Ironically, she still managed to do it despite knowing better, and she didn't think to give Darnell a head's up about it either.

Nia, real talk, what are we doing there? It's a guide dog school. There's no security. There are people coming in and out. It's weak, and Murphy, she's messy. She doesn't know what she's doing. She can barely take care of herself, and she's holding your product when we're on the ropes. You and I both know we need to get it out of there. With Josiah closing in, we got to make the smart play here, and it isn't Murphy Mason.


Darnell wanted to have Nia move her stash from Guiding Hope. All he wanted to do was convince her that Murphy was a screwup, and the establishment wasn't ideal for their stash.

The funny thing about it is he had Sam's backing, so it didn't make him look suspicious either. Sam has said similar things to Nia since the beginning.

And their points are valid. It makes no sense to hide drugs with a bunch of laymen, at a failing business, with no security.

It still doesn't make sense to leave the stash there. The smarter move would be to have Murphy go to another location to retrieve the stash of drugs she'll now be smuggling into all the prisons.

Nia: Everybody thinks I'm stupid for keeping my stash at Guiding Hope, but what they don't realize is, it's not that dog school I see potential in. It's you.
Murphy: Me?
Nia: You act like you don't like it, but you're good at it. You don't ask permission. You don't rely on anybody. You just do. And you do it for yourself, and that's exactly how I got to where I am right now, but if we're going to work together, you're going to need to know a few things.

Murphy's actions have thwarted Darnell's plans, and now, Trey is suspicious of Darnell. It seems Darnell will always have this cloud over him and the vague sense of numbered days.

Josiah wants results, and it's taking Darnell too long to get them. And if Nia finds out the truth about Darnell's plans, then he's a dead man from her end as well.

Nia sees a spark in Murphy, and she's not wrong about it. It does make you wonder if Murphy would continue to find herself in these positions if she got out?

She gets to blame things on Nia and the circumstances, but what if it's all an excuse for some baser instinct she possesses?

Nia is now looking at Murphy as though she's under her tutelage and a future Nia in the making, and it's curious how that will influence Murphy going forward.

In that sense, is it that different than what Amber was saying about Jess?

Jess was giving Felix and Murphy the silent treatment, and she was so affected by her traumatic experience with Nia and Sam.

Brooke Markham has been the dark horse of the season so far. Good grief did she sell the hell out of Jess's weariness and level of DONE.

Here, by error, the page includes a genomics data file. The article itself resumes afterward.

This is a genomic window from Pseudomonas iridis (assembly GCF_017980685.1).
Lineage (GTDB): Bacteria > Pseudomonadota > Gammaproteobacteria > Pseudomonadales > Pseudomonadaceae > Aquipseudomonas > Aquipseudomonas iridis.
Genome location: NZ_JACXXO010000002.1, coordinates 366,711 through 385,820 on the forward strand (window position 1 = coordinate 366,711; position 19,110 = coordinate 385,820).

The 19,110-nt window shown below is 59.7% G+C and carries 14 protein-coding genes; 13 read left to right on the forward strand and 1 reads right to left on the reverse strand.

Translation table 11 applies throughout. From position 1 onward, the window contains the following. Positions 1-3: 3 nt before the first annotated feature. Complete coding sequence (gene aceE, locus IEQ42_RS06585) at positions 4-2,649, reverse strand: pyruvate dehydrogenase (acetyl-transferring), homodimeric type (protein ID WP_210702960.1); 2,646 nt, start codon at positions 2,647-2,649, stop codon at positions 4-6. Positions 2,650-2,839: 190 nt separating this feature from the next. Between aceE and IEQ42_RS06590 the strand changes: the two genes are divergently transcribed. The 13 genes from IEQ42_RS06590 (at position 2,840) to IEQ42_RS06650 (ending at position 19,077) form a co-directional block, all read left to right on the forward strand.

Amber: You do realize you blame Murphy for everything that goes wrong in your life.
Jess: What? That's not true.
Amber: It's true, Jess.

Jess's forced, resigned smile and terse "right," during the Sterling breakup scene was perfection. You felt it in your soul that she was a woman at her wit's end who could barely react anymore to the level of shit she endured.

Jess was all of us, and Sterling was just one variation of 2020.

In the Dark Meme

You felt for her, but then she reached out to her ex-girlfriend for a moment of comfort and safety, and she didn't find it there either.

As much as Jess deserved a safe harbor to rest in after everything she's gone through, you couldn't exactly blame her ex for everything she said.

Jess does have a bad habit of blaming everything that ever goes wrong in her life on Murphy. She can use Murphy as a scapegoat, but most of the time, these are choices that she makes.

She can't always blame Murphy for being a terrible influence on her. She isn't a child, and there is some accountability she needs to take in that regard.

Technically, she and Felix taking the money they found kickstarted the money laundering agreement they made with Nia in the first place.

Jess hasn't come around to forgiving her friends, but her encounter with her ex probably gave her something to think about, so it's a start.

They're better off together than apart.

And they have to do something about the Ben situation. In news surprising no one, he's an addict, and he was using on the job. Chelsea describing how he let their loved one die a slow and painful death because he stole her pain pills was dark!

His behavior adds up, and it does suck that Ben has been so one-dimensional all of this time.

Chelsea wants to have faith in her brother, but nothing he displayed all of this time supports why she should.

Ben keeps coming between Felix and Chelsea, and had Felix not insisted on going the extra mile to win her over, Ben would be a non-factor.

My brother has come a long way, and I think his sobriety may really stick this time.


It was dumb on Felix's part to not check the bathroom and make sure it was clear before checking the stash. Murphy has used the standing on a toilet trick multiple times herself. Come on, people!